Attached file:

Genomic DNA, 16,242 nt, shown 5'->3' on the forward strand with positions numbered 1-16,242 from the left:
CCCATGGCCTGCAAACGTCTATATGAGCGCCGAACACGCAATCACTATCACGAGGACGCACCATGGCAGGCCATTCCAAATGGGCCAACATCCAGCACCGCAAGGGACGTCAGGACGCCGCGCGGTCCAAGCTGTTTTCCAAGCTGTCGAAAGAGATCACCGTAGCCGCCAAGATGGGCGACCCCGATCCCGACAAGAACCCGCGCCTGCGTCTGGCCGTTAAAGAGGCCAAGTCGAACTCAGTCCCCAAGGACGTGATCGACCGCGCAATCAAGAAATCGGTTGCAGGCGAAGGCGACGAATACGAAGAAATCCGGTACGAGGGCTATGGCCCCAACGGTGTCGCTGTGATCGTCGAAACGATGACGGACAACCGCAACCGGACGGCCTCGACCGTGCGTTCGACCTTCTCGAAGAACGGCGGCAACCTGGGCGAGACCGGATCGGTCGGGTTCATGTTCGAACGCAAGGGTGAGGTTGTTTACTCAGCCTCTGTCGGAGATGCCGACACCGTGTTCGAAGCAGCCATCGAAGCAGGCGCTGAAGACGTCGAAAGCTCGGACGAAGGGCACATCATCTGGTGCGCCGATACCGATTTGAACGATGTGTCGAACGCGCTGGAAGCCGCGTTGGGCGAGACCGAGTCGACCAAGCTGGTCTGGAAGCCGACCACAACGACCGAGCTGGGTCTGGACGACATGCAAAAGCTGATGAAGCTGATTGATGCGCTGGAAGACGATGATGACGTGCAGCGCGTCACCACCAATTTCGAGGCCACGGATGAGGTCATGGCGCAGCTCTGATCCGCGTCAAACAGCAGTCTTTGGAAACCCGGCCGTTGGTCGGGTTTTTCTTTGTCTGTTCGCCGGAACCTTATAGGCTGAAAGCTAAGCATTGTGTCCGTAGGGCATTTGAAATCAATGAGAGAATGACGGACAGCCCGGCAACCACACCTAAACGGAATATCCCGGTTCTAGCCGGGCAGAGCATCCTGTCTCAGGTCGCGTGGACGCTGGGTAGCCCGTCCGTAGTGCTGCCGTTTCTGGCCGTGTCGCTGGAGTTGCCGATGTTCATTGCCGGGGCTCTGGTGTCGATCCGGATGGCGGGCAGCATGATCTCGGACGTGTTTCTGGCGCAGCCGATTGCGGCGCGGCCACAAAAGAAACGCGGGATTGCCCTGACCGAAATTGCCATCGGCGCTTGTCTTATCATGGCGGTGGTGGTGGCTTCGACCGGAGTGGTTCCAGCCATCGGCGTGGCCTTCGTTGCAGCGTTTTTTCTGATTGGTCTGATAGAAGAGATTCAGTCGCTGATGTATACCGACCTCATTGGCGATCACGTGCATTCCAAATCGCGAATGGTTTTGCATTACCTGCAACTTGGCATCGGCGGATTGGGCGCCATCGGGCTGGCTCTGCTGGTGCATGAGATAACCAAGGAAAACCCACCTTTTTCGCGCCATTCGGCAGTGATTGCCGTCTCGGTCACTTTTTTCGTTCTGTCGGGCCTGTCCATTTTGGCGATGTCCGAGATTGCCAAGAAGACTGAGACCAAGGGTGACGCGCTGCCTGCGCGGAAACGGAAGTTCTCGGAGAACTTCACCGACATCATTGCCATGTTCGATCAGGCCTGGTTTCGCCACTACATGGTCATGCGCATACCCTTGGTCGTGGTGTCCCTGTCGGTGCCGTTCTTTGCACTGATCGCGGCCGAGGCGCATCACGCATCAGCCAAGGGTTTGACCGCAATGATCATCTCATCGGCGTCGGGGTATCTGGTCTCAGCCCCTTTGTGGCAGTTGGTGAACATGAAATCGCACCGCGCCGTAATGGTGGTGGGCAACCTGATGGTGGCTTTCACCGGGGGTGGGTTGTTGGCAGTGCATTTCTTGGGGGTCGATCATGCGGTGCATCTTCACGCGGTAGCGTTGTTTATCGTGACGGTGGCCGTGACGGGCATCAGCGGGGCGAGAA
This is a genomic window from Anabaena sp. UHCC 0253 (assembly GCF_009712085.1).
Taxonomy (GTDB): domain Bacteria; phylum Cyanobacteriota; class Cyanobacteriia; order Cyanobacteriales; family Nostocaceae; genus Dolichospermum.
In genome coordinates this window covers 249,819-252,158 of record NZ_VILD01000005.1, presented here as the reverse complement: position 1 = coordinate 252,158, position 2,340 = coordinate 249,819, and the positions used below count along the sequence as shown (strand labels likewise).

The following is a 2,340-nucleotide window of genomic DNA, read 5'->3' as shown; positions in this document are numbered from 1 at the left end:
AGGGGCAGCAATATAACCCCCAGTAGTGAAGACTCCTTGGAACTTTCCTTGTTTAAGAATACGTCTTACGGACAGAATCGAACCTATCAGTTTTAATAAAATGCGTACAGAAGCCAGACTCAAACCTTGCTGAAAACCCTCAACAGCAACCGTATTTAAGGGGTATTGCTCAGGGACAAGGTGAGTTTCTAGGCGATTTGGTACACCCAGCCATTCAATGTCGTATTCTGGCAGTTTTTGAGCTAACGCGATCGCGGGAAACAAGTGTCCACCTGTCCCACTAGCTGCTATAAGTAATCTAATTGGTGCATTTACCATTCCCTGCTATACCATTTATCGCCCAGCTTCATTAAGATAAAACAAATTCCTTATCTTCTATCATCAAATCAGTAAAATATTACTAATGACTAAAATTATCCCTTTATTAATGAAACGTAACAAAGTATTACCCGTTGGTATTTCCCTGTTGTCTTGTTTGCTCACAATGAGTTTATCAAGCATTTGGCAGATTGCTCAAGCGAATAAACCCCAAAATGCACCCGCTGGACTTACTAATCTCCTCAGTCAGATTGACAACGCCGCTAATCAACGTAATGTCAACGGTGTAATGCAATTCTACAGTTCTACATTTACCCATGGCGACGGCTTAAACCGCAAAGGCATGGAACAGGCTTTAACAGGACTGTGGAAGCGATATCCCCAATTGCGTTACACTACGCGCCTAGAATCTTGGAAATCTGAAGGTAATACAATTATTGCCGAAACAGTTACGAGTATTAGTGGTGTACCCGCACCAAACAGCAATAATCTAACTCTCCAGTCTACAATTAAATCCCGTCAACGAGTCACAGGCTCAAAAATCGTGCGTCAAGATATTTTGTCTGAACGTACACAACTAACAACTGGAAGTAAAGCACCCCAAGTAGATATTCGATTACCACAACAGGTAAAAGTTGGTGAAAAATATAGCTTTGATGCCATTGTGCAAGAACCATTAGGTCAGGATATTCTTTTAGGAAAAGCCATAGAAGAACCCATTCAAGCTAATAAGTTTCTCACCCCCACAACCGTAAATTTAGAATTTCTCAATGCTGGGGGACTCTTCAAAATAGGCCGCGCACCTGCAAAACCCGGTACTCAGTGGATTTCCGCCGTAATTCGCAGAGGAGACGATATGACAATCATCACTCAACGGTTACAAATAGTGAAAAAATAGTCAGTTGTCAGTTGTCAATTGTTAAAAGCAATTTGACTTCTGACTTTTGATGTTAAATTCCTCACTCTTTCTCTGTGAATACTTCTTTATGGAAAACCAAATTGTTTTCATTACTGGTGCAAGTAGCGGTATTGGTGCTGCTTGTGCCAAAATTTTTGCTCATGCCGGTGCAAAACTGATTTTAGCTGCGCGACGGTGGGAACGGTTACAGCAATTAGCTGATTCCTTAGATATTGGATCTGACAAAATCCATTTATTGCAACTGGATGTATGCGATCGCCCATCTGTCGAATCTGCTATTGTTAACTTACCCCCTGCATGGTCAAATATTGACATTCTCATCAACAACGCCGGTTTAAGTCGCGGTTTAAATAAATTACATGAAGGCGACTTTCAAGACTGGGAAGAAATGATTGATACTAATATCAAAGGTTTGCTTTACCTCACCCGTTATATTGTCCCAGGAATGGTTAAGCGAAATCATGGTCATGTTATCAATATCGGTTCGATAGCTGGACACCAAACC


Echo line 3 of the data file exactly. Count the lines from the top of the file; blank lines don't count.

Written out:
This is a genomic window from Anabaena sp. UHCC 0253 (assembly GCF_009712085.1).